International taxation of entertainers and sportspersons: new Commentary on the OECD Model Convention
The taxation of entertainers and sportspersons is a complex area since the tax regime applicable to it differs from that applicable to revenues obtained from other kinds of activities.
Article 17 of the OECD’s Model Tax Convention (OECD-MTC) aims to clarify the situation by making it possible for such income to be taxed in the State in which the activity in question took place. It also includes, in its second paragraph, an anti-avoidance clause which stipulates that revenues generated by entertainers and sportspersons can be attributed to them even if they have been received by a company.
Doubts often arise, however, as to how the rules should be interpreted, it being the States themselves which have to resolve any issues arising, and they do not always do so using the same criteria.
Last July, the OECD’s Committee on Fiscal Affairs published the amendments to the Commentary on Article 17 of the OECD-MTC, following analysis of the observations made by various organizations— including our own Sports and Entertainment specialists (through our international Taxand network)—with a view to defining and clarifying certain issues which are fundamental to the analysis of the taxation of revenues obtained by entertainers and sportspersons in the various countries in which they pursue their activities.
The most relevant of these issues are outlined below:
1. New instances included within the concept of entertainer or sportsperson
- Any person acting as an entertainer or sportsperson is included, even if they do so on a one-off or non-professional basis only, as in the case of an amateur sportsperson or a person who takes part in a film or television production without actually being an actor.
- Complementary activities pursued by entertainers or sportspersons, such as interviews or advertising activities relating to the event, are included.
- Injured or retired sportspersons who act as commentators without participating in the sporting event are not regarded as entertainers or sportspersons.
2. Actions falling within the scope of the entertainer’s or sportsperson’s activities which are taxable in the State in which the activities take place.
- Models and speakers. Article 17 does not apply to the activities of models and speakers, which are therefore not taxable in the State in which they are carried on. For example, a former politician who receives a fee for a speaking engagement is not included since there is no performance element in his/her activity.
- The activities of producers and promoters (such as sales of concert tickets, advertising space, etc.) do not fall within the scope of article 17.
- Preparation and training forming part of the entertainer’s or sportsperson’s personal activities are included, meaning that the part of their remuneration which corresponds to performances, rehearsals and training, and to time spent travelling in the State in question, is taxable.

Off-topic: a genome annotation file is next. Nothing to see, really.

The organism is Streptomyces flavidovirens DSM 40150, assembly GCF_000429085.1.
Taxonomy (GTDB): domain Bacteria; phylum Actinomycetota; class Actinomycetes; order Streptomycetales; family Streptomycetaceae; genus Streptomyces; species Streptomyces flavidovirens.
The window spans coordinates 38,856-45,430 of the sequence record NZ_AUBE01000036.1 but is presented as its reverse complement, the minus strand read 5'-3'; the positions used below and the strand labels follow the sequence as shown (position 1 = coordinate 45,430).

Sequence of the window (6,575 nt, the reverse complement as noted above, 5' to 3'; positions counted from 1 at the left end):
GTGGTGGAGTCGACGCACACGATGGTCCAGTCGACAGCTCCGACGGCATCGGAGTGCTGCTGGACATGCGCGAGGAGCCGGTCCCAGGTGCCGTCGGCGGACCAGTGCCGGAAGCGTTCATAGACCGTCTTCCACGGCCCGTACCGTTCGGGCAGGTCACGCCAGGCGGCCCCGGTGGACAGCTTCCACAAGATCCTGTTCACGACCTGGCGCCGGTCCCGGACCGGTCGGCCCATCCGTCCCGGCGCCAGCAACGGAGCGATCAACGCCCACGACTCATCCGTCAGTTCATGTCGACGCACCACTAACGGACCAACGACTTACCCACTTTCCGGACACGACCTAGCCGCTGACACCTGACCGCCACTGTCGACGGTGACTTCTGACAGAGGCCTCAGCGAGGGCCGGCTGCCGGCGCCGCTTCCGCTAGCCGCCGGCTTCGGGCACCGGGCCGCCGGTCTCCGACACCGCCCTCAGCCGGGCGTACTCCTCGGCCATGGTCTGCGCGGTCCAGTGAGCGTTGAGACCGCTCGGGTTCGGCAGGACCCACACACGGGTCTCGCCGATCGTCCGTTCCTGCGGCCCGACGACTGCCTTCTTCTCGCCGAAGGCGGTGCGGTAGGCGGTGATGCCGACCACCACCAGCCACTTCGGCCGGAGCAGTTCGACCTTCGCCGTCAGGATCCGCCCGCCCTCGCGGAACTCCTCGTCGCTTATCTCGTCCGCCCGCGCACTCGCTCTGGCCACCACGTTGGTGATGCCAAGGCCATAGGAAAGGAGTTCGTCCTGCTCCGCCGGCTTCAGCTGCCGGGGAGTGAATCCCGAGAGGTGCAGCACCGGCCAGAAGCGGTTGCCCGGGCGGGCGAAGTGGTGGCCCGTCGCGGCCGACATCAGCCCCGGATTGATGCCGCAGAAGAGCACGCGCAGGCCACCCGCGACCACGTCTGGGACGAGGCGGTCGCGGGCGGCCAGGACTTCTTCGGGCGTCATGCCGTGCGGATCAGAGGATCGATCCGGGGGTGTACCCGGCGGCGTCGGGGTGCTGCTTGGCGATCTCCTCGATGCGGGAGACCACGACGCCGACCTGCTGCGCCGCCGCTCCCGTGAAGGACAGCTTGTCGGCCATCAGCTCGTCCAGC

3. Sourcing rules for determining the location of activities pursued in various countries owing to the mobility of entertainers and sportspersons.
- Any item of income related to the specific activities performed by the entertainer or sportsperson in a particular State is to be taken into account. Tax may be levied on a prize received, on remuneration for taking part in a tournament or training, or on remuneration paid to a musician for a concert.
- When the remuneration is received by an entertainer or sportsperson who forms part of a team or orchestra and covers various activities performed over a period of time (e.g. an annual salary which includes activities such as training, rehearsals, travelling with the team, etc.), the remuneration may be allocated based on the number of working days spent in each State (as in the case of a cyclist who trains and competes with his/her team in various different countries).
4. Special categories of payments
- Prizes paid to sportspersons by national federations, associations or leagues for sporting events held in a particular State are taxable in that State, regardless of who the income is paid by.
- Merchandising, sponsorship and advertising payments
- If there exists a close connection with the entertainer’s or sportsperson’s activities as such, these payments are taxable in the State in which he/she pursues a specific activity (e.g. payments made to a tennis player for wearing during a match a tennis shirt bearing a particular logo or trade mark).
- Merchandising payments deriving from sales made in a country which are not closely linked to an activity of the entertainer or sportsperson in that country and cannot be classed as royalties are taxable in accordance with article 7 (business profits) or article 15 (in the case of employees).
- Broadcasting payments made directly to an entertainer or sportsperson (or to a company belonging to him/her) for the broadcasting of their performance are taxable in the State in which the performance takes place. However, where the payment is made to a third party and the sportsperson or entertainer does not benefit from it, article 17 is not applicable.
- Payments in respect of image rights which are not closely connected to the sportsperson’s or entertainer’s activities as such in a specific State are not taxable in that State.
5. Other amendments to the commentary on article 17 of the OCDE-MTC.
- Paragraph two of article 17 does not apply to income obtained by the owner of a race horse or racing car, unless the payment is received in the name of the jockey or driver in respect of his/her personal activity as such.
- The inclusion in double tax treaties of a de minimis rule is envisaged for states wishing to adopt this measure. Under this rule, article 17 would not be applicable to income below a certain threshold which is defined in the Commentary itself.
Garrigues Sports & Entertainment Department